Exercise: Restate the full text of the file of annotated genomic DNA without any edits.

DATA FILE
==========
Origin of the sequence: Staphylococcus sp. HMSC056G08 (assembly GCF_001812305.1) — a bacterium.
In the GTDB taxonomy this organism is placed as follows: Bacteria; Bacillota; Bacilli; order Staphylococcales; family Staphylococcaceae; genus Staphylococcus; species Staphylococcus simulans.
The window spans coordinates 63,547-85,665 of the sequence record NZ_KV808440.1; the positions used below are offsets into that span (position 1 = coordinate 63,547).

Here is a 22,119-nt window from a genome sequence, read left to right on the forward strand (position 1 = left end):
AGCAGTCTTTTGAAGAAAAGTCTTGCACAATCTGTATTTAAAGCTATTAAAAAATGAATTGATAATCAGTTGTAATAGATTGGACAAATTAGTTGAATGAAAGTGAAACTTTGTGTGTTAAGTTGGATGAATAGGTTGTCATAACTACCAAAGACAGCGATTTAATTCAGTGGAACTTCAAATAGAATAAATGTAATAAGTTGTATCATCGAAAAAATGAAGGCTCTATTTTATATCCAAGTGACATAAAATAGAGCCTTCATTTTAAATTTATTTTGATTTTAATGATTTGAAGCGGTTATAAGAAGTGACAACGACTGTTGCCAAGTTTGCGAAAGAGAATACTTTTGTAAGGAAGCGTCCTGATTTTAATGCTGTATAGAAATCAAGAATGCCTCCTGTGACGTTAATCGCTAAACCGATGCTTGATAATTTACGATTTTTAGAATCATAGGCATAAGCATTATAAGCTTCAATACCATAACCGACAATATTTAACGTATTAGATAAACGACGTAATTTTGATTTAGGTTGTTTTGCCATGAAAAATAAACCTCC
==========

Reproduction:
Origin of the sequence: Staphylococcus sp. HMSC056G08 (assembly GCF_001812305.1) — a bacterium.
In the GTDB taxonomy this organism is placed as follows: Bacteria; Bacillota; Bacilli; order Staphylococcales; family Staphylococcaceae; genus Staphylococcus; species Staphylococcus simulans.
The window spans coordinates 63,547-85,665 of the sequence record NZ_KV808440.1; the positions used below are offsets into that span (position 1 = coordinate 63,547).

Here is a 22,119-nt window from a genome sequence, read left to right on the forward strand (position 1 = left end):
AGCAGTCTTTTGAAGAAAAGTCTTGCACAATCTGTATTTAAAGCTATTAAAAAATGAATTGATAATCAGTTGTAATAGATTGGACAAATTAGTTGAATGAAAGTGAAACTTTGTGTGTTAAGTTGGATGAATAGGTTGTCATAACTACCAAAGACAGCGATTTAATTCAGTGGAACTTCAAATAGAATAAATGTAATAAGTTGTATCATCGAAAAAATGAAGGCTCTATTTTATATCCAAGTGACATAAAATAGAGCCTTCATTTTAAATTTATTTTGATTTTAATGATTTGAAGCGGTTATAAGAAGTGACAACGACTGTTGCCAAGTTTGCGAAAGAGAATACTTTTGTAAGGAAGCGTCCTGATTTTAATGCTGTATAGAAATCAAGAATGCCTCCTGTGACGTTAATCGCTAAACCGATGCTTGATAATTTACGATTTTTAGAATCATAGGCATAAGCATTATAAGCTTCAATACCATAACCGACAATATTTAACGTATTAGATAAACGACGTAATTTTGATTTAGGTTGTTTTGCCATGAAAAATAAACCTCC